One-Shoulder Sports Bras Are Trending Right Now—but Can You Actually Work Out in Them?

Photo: Avocado
Sports bras have come a long way since the '70s, when amateur runner Lisa Lindahl made the first one by sewing two jock straps together. (Seriously.) We now have our pick of zip-front options, bold patterns and colors, and long-line crops that double as going-out tops, all of which are way more comfortable, cute, and supportive than their predecessors from even 10 years ago. But the latest addition to the elevated sports-bra boom is one that feels a little counterintuitive from a performance perspective: single-shoulder styles.

I first noticed this look on a few of my favorite fitness app trainers, and I was instantly shook. How were they avoiding nip slips as they cycled through burpees and Arnold presses? Could one shoulder sports bras possibly hold up boobs that are bigger than an A-cup? And wouldn't that one strap dig into the shoulder, given that it's doing the work of two?

To find out, I reached out to Avocado activewear—the brand responsible for the one-shoulder Mercury bra ($50) I kept seeing onscreen during my at-home workouts. Although it may look like a flash-in-the-pan trend piece, creative director Jessica Laursen says the Mercury is actually part of Avocado's core assortment and is a firm customer favorite thanks to the bra's seamless, yet supportive construction.

"The stitch composition is body-mapped, meaning that each type of stitch is placed specifically in order to create a better fit that perfectly hugs a woman's body," she says. The Mercury is made from double layers of sweat-wicking fabric, which means there are actually two straps on the left side of the bra. It also has subtly shaped cups, which further help hold the girls in place, and boasts four-way stretch technology. According to Laursen, this helps the one-sided straps "move with you and not off you" while keeping the bra secure around your torso.

Although the Mercury bra is recommended for low-impact activities like yoga, Pilates, and barre, I decided to give it the ultimate test and try it out during a HIIT workout. When I first put it on, I was impressed by how weightless it felt and was pleased to see that uniboob wasn't an issue. During the workout, I initially felt like a flashing risk every time I lifted my arms overhead or did any kind of plyometric move, but my anxiety abated once I confirmed that the strapless side of the bra was staying put no matter what. I did notice that my upper boob was spilling over a bit around the armpit of the bra's strapless side, but this is the case for me with most sports bras thanks to my breast shape—a strap usually just hides it better.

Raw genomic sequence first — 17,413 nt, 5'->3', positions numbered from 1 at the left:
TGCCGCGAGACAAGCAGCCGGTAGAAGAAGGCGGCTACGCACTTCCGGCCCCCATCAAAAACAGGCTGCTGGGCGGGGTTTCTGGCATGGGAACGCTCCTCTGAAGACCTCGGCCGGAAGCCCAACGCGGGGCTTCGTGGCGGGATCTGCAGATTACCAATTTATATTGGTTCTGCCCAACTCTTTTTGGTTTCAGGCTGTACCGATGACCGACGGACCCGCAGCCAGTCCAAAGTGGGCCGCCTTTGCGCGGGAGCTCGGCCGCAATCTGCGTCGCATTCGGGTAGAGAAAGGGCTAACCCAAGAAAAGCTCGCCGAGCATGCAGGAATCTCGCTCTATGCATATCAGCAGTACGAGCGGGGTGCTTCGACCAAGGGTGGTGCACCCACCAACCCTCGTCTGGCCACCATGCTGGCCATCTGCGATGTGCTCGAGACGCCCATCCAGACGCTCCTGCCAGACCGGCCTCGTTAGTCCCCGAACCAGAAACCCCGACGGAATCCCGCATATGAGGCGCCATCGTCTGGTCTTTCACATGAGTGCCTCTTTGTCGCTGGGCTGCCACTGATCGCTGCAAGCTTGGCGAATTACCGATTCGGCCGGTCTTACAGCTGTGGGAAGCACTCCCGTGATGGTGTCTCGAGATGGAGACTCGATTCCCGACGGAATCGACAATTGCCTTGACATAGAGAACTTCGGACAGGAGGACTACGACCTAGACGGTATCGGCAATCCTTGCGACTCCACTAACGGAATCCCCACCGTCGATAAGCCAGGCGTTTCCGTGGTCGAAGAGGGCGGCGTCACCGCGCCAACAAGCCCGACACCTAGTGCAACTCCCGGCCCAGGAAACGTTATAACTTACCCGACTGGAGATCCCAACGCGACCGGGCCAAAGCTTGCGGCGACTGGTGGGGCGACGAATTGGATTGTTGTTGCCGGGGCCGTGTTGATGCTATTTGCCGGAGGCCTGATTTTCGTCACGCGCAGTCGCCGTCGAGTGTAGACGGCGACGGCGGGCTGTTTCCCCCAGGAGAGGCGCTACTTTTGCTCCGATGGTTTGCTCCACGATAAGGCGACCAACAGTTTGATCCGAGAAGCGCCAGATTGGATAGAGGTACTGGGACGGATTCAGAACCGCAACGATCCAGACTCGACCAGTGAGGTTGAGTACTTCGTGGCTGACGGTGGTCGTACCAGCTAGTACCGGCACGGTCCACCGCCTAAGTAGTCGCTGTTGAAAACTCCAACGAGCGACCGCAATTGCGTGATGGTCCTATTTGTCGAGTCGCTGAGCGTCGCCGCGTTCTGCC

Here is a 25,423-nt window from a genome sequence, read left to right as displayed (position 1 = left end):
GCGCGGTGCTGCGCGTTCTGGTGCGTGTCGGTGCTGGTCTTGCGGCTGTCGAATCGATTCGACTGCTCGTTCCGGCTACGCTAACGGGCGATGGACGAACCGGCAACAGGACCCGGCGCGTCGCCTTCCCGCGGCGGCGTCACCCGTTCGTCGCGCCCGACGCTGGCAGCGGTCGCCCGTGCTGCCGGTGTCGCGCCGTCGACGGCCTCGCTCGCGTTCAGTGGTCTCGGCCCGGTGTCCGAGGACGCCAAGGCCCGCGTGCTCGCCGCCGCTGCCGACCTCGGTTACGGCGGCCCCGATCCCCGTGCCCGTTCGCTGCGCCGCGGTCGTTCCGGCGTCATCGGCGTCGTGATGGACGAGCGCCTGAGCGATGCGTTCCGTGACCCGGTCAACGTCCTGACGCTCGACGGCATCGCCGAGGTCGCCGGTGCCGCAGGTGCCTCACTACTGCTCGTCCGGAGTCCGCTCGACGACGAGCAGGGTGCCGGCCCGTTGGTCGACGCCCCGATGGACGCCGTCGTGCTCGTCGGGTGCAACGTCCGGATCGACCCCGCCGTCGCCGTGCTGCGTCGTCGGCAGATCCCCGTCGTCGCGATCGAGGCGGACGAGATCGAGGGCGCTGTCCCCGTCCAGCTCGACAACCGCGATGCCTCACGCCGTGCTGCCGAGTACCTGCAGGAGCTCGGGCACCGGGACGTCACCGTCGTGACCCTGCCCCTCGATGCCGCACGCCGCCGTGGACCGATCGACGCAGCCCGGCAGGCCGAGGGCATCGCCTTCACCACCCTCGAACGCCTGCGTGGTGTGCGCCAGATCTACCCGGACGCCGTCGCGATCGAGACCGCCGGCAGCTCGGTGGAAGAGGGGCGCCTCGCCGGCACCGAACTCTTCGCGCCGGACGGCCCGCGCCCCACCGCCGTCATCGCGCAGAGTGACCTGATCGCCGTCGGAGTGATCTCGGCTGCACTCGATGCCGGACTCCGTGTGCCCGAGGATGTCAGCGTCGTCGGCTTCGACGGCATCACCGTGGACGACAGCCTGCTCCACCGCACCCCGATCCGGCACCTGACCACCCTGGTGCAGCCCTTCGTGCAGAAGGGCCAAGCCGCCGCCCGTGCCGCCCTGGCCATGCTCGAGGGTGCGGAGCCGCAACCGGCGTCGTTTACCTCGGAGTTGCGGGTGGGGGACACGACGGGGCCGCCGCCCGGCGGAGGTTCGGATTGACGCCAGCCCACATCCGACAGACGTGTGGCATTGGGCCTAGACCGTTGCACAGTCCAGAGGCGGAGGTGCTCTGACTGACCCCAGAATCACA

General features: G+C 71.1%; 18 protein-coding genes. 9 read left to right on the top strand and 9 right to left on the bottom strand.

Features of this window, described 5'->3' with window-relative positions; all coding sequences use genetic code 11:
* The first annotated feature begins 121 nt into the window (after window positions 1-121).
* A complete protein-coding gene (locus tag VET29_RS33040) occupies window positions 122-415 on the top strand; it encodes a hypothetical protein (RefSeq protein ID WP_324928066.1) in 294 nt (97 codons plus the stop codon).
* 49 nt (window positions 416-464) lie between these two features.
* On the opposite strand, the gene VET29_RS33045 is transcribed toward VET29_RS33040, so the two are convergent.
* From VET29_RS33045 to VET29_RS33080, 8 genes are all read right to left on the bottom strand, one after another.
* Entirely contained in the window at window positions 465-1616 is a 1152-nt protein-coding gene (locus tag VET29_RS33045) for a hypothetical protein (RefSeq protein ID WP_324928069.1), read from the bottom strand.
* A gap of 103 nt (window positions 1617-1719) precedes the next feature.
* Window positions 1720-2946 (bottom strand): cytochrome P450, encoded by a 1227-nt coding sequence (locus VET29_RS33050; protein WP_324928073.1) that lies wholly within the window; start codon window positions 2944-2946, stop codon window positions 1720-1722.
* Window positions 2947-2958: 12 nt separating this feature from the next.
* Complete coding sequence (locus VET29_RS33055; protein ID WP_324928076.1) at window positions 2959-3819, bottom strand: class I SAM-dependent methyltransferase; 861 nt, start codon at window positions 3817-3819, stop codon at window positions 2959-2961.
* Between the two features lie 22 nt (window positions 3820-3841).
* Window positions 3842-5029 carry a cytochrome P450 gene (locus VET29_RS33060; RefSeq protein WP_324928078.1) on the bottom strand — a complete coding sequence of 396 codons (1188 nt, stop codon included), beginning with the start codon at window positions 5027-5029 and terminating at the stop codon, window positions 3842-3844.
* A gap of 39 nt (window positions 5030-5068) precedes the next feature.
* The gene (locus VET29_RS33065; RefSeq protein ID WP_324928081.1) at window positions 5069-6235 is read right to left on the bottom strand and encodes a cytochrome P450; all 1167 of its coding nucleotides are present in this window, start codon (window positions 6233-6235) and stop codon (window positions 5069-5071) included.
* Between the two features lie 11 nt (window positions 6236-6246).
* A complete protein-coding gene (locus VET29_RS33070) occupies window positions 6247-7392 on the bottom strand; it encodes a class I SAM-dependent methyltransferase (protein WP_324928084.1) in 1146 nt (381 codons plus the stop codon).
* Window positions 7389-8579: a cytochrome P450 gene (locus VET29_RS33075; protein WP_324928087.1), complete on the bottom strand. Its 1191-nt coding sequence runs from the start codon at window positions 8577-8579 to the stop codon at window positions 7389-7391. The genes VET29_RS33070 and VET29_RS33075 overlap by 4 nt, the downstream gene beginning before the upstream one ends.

My colleague, Zoe, had a similarly uneventful experience when she worked out in the Mercury Bra. "I did The Class in it the other day and it was fine," she says. (If you're not familiar, The Class is another vigorous cardio workout with lots of arms-overhead movements.) That being said, we both coincidentally wear a size 32C, so someone over a D-cup might have a different experience. It's also worth noting that the Mercury bra only goes up to a size 12 (M/L), although Avocado is currently developing the style in an XL, which will fit up to size 16.

Long story short, I was comfortable enough in a single-shoulder sports bra to make it a permanent fixture in my top drawer, although I'll stick to wearing it as directed—for low-impact workouts. It's also more of a special-occasion sports bra that demands to be seen, rather than something you'd hide under a t-shirt or wear to work out at home. But honestly, how great is it that we live in an era in which "special-occasion sports bras" are a thing?

These genius dressing-room tips will help you avoid sports bra-related wardrobe malfunctions during your workouts. And here are the best sports bras for those with DD-cups and above, according to the women who love them

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